Identifying a greener and more sustainable solution for the modification of different vegetable oils to produce a range of fatty acids.
This case study outlines the initial stages undertaken by Biocatalysts Ltd as part of the LIPES (Life Integrated Process for the Enzymatic Splitting of Triglycerides) project. This European funded Horizon 2020 project was put together with the aim of developing a more efficient and environmentally friendly process for producing free fatty acids (FA) at Oleon. Biocatalysts’ role is to develop and produce novel enzyme(s) for efficient hydrolysis of different types of oil.
Biocatalysts Ltd are part of the LIPES project, a 5-year EU funded Horizon 2020 project aimed at creating a new enzymatic process to produce selected commercially important fatty acids at an overall lower variable cost than the current processes and to showcase their use as intermediates in a wider range of applications. The project team consists of Oleon (scale up of enzymatic process for commercial production of fatty acids), STC Engineering (design and construction of the process plant), Teschnishe Universität Berlin (pilot scale process development), DSM (application tests) and Biocatalysts for identification and development of the enzymes. The overall project aim is to achieve a 45% saving on water consumption and an 80% saving on energy consumption.
Different types of vegetable oils are currently used by Oleon to produce a range of fatty acids; using high temperature processes (requiring huge amounts of water and energy consumption). Oleon wanted to find a “greener” and more sustainable solution to these processes. Enzymes were highlighted as a possible solution as they entail the implementation of less energy intensive processes. The project challenge was to enzymatically produce selected commercially important fatty acids at an overall lower variable cost than the current processes.
Biocatalysts’ challenge was to identify and produce novel lipase enzyme(s) for different types of oils. Alongside standard vegetable oils, the work focuses on a specific type of oil for which there is currently no commercially available lipase that can perform the hydrolysis reaction at the required yield.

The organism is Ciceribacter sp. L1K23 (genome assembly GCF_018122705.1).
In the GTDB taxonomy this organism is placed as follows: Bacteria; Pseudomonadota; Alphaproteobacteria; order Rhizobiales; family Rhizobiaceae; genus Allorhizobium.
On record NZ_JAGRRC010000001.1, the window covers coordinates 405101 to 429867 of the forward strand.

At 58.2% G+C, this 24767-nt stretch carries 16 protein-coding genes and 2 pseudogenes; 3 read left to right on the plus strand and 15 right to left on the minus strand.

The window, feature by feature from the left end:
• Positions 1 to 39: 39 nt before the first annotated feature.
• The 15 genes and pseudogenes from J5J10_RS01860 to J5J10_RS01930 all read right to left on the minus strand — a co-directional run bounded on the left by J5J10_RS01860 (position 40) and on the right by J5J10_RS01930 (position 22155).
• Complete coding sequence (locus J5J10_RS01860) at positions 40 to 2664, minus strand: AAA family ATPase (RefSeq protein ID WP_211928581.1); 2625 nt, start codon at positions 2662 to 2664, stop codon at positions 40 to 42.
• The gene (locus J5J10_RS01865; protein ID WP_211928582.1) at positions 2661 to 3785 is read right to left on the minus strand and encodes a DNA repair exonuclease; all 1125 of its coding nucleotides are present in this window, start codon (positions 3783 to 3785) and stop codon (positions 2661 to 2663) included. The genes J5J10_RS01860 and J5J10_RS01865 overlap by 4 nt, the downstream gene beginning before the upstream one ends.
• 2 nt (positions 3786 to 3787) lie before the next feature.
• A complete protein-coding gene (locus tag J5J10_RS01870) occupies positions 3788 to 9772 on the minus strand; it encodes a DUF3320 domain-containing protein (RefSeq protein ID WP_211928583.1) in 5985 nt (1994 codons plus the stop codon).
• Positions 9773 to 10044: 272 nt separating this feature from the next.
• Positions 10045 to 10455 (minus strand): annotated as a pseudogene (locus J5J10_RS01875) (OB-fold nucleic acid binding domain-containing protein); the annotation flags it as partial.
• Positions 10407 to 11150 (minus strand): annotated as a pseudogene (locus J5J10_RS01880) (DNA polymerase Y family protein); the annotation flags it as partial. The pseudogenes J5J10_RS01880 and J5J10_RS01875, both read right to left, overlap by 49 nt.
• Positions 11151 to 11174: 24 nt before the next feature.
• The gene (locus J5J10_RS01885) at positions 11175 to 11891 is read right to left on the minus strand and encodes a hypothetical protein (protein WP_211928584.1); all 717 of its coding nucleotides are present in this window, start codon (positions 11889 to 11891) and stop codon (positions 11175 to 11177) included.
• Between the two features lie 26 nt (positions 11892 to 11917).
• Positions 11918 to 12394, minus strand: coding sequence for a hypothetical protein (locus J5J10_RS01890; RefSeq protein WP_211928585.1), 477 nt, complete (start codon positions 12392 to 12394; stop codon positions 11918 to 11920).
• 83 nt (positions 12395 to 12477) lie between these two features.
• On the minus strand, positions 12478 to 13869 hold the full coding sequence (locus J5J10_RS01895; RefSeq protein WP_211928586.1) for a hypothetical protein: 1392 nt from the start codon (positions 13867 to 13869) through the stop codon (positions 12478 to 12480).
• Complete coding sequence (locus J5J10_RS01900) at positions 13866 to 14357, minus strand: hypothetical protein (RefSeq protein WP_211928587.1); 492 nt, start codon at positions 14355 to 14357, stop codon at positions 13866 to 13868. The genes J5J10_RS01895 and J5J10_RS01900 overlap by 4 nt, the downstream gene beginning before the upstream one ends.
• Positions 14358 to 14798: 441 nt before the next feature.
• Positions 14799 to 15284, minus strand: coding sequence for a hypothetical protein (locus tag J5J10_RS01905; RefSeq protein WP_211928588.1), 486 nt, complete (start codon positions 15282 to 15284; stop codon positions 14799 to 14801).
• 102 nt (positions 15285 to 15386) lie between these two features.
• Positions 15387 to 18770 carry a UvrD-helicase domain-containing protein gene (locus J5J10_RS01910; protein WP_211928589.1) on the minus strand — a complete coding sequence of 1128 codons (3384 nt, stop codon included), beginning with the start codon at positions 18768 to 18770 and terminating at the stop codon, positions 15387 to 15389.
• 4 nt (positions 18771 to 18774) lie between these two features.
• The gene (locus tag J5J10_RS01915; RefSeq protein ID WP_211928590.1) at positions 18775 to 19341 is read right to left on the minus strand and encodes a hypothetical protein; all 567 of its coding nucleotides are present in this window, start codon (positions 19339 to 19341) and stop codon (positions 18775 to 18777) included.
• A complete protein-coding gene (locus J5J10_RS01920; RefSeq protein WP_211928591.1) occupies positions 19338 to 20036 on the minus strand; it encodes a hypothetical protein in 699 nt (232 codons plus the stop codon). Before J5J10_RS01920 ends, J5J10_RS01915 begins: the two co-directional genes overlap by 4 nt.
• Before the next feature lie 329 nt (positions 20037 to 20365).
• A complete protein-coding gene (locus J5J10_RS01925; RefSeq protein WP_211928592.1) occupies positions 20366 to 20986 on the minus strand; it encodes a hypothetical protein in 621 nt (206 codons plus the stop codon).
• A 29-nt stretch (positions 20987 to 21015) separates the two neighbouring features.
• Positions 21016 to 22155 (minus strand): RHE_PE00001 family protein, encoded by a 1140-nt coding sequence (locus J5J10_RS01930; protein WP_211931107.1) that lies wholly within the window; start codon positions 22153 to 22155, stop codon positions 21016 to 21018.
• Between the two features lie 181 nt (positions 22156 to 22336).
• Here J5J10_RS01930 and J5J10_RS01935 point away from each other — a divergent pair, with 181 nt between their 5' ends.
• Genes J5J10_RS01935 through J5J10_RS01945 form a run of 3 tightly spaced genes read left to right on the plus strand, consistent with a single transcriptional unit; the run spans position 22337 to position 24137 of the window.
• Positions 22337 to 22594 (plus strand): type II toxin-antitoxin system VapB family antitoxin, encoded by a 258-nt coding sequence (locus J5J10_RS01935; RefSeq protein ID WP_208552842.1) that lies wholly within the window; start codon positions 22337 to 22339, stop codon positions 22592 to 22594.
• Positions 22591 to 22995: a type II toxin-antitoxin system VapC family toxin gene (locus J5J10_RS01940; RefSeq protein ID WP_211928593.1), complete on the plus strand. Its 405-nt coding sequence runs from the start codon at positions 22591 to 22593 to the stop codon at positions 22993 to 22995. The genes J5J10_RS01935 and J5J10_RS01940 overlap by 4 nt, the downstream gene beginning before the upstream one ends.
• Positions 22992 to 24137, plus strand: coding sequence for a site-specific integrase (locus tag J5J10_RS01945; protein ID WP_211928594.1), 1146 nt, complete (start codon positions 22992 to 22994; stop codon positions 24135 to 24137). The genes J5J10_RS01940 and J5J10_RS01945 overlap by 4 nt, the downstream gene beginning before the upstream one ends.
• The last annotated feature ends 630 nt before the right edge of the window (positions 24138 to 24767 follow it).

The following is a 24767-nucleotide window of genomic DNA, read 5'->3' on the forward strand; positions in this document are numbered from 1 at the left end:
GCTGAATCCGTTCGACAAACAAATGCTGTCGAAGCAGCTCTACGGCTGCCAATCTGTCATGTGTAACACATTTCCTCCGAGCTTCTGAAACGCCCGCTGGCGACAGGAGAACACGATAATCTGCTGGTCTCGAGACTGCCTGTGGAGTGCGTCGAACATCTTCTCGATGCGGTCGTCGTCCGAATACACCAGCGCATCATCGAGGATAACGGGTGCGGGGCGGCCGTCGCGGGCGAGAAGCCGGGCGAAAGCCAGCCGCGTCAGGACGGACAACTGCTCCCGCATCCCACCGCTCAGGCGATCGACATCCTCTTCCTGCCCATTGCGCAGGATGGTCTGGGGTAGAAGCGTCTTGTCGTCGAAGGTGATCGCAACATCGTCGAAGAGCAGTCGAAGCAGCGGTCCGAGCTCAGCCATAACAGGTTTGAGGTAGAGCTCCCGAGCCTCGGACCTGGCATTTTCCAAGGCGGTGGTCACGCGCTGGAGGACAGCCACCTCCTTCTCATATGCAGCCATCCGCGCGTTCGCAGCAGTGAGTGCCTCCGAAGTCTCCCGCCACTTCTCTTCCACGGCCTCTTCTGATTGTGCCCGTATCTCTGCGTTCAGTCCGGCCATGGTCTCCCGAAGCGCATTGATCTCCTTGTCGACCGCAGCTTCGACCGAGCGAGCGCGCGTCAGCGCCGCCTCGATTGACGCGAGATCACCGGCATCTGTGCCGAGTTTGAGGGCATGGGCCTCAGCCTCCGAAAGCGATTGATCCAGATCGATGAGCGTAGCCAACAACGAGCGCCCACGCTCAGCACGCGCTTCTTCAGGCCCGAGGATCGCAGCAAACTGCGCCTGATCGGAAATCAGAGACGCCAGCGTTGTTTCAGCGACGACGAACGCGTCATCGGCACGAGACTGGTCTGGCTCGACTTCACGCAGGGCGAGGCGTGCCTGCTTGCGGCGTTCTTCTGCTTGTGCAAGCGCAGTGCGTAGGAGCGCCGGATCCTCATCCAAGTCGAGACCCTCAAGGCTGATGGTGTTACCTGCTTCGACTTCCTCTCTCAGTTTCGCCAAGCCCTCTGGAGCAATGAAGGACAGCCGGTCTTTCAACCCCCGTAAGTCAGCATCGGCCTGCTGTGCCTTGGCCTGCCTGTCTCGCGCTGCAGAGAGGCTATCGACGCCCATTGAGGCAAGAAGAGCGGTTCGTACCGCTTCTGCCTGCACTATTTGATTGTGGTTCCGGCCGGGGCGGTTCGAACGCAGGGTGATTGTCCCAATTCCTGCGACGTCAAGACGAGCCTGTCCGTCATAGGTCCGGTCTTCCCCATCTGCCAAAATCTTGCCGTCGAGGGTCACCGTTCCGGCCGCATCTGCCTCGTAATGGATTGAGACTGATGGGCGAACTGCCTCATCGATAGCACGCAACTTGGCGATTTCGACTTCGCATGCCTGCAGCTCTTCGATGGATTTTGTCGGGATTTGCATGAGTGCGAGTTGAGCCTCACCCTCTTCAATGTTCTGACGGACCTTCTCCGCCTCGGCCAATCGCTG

At Biocatalysts we produced a panel of lipase enzymes based on the specificity of the oil substrate used for the hydrolysis reaction. We followed our ‘Design for Manufacture’ (DFM) approach to ensure that any enzyme(s) selected had already been evaluated at the start of the project for its operational (high production yield and downstream processing) and regulatory requirements. The panel of new lipases was sent to Oleon for evaluation with the specific oil and one of the enzymes performed within the selected parameters.
Using Biocatalysts’ expert knowledge, this enzyme was scaled up to produce a more commercially representative sample of the enzyme via small scale fermentation and DSP processes (ensuring both processes are scalable and transferable to full scale manufacture of the enzyme). The larger sample produced was sent to Oleon for further testing for hydrolysis of the specific oil at laboratory scale (<100mL) and at small scale reactor level (<5L). Results from Oleon confirmed the new lipase was suitable for the hydrolysis of this specific oil and Biocatalysts were requested to scale up the process to produce the new enzyme at small commercial scale to provide a sufficient quantity of enzyme for process scale up trials at the project partners (Oleon and TUB).
The commercially produced enzyme has been sent to the project partners (Oleon and TUB) to progress the process development work at 5-10L. The aim is then for Oleon to perform pilot scale development work (200L) by end of 2019/early 2020. This will require Biocatalysts to scale up the enzyme production process to medium / large scale production; with the aim being for this new lipase to be commercially available to Oleon by the end of the project (August 2021).
This project commenced in 2016 and has been a collaborative process from the start, with all parties contributing their expertise. Any project with multiple stakeholders needs clear and honest communication and open knowledge sharing. This is the first European funded project that Biocatalysts has been part of and it has given us exposure and knowledge to process development (including reactor design) and how our enzyme(s) behaves and can be used in these types of processes.
We are delighted to be part of this UK/European funded project to help make the world more sustainable.
This project has received funding from the Bio Based Industries Joint Undertaking under the European Union’s Horizon 2020 research and innovation program under grant agreement No 720743.